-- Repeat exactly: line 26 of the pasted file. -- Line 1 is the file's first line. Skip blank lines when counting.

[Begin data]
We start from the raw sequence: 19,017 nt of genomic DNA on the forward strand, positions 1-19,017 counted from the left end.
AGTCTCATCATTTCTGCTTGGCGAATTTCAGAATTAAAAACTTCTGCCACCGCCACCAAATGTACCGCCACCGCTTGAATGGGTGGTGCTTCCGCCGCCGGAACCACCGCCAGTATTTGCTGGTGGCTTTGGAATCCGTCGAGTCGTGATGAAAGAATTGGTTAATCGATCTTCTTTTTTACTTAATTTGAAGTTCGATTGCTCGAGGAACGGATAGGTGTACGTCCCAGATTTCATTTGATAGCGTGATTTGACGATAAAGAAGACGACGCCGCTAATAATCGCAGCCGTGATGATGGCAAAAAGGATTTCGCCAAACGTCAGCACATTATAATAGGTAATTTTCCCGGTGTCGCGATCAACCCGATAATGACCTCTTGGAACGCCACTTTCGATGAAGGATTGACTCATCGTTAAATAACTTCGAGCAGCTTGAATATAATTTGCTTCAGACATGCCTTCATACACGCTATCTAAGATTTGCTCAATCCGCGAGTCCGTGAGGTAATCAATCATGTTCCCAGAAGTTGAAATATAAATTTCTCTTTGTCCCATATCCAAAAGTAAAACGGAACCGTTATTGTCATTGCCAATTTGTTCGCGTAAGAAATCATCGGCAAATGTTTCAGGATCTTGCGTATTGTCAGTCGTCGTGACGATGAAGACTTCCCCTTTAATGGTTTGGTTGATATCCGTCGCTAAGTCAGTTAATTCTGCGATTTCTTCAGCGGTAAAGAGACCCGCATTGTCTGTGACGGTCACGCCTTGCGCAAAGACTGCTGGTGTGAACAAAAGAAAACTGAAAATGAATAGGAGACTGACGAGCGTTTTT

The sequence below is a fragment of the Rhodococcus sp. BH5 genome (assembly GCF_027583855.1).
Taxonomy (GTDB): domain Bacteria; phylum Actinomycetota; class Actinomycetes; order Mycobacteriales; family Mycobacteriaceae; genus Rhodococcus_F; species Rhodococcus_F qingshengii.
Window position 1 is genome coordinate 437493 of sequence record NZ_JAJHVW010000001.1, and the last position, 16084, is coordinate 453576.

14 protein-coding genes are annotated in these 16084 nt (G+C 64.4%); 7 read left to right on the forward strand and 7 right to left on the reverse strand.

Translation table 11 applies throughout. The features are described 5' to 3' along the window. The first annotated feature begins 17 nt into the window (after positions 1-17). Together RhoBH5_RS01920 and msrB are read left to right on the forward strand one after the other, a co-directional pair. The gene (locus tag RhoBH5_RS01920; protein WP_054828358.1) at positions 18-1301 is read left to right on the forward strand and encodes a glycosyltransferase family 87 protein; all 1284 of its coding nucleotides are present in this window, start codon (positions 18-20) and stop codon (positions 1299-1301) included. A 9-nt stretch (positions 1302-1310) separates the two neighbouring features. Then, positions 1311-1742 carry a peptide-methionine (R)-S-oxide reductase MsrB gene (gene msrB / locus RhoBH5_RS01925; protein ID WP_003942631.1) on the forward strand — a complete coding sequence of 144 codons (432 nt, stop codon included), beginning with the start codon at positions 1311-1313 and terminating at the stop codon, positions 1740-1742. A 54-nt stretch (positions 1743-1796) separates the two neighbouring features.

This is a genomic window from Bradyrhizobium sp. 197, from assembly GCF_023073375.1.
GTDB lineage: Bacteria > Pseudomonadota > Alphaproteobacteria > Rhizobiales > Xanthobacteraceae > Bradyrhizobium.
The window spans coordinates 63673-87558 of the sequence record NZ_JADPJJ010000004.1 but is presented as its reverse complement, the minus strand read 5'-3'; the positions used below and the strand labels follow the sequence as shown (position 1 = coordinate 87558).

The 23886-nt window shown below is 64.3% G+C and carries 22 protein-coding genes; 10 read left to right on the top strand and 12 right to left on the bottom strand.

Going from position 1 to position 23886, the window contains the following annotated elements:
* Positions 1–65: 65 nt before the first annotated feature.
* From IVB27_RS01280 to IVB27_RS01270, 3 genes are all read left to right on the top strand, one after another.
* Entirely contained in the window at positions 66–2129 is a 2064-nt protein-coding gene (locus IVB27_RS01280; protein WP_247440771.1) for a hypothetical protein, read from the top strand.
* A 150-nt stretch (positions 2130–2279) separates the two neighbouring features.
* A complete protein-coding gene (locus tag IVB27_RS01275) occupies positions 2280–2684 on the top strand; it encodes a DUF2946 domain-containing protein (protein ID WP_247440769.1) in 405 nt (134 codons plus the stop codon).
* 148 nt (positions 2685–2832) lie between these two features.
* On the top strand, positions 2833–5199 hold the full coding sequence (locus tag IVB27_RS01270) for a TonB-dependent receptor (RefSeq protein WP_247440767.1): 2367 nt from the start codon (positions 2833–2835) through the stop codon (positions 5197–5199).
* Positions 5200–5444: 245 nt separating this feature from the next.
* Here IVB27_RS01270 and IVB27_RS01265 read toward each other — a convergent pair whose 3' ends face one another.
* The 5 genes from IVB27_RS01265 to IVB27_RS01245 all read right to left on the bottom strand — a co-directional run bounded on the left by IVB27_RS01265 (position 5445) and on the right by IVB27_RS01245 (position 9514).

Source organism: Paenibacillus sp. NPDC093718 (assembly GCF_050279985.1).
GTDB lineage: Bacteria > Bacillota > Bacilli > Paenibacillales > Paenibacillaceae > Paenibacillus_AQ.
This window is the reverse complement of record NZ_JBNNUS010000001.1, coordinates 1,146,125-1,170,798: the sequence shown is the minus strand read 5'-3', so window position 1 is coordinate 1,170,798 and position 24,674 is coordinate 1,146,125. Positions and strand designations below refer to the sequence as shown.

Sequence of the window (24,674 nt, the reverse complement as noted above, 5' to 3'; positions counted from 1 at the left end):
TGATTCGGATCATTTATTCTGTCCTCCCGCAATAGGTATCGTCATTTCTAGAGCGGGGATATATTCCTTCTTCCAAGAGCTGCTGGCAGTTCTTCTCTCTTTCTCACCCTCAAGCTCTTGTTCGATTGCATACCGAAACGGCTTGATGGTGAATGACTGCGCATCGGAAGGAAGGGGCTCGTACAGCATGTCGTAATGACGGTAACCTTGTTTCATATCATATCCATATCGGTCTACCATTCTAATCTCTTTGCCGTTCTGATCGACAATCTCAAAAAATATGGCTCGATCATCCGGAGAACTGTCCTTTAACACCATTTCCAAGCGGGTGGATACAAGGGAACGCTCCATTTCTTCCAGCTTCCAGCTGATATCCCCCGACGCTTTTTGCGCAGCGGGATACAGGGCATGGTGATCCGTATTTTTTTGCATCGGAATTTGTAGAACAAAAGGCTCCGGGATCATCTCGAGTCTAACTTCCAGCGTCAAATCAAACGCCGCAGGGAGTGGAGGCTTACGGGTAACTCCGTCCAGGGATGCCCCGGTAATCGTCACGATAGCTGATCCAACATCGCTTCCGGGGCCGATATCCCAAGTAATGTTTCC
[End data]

Sequence of the window (24,674 nt, the reverse complement as noted above, 5' to 3'; positions counted from 1 at the left end):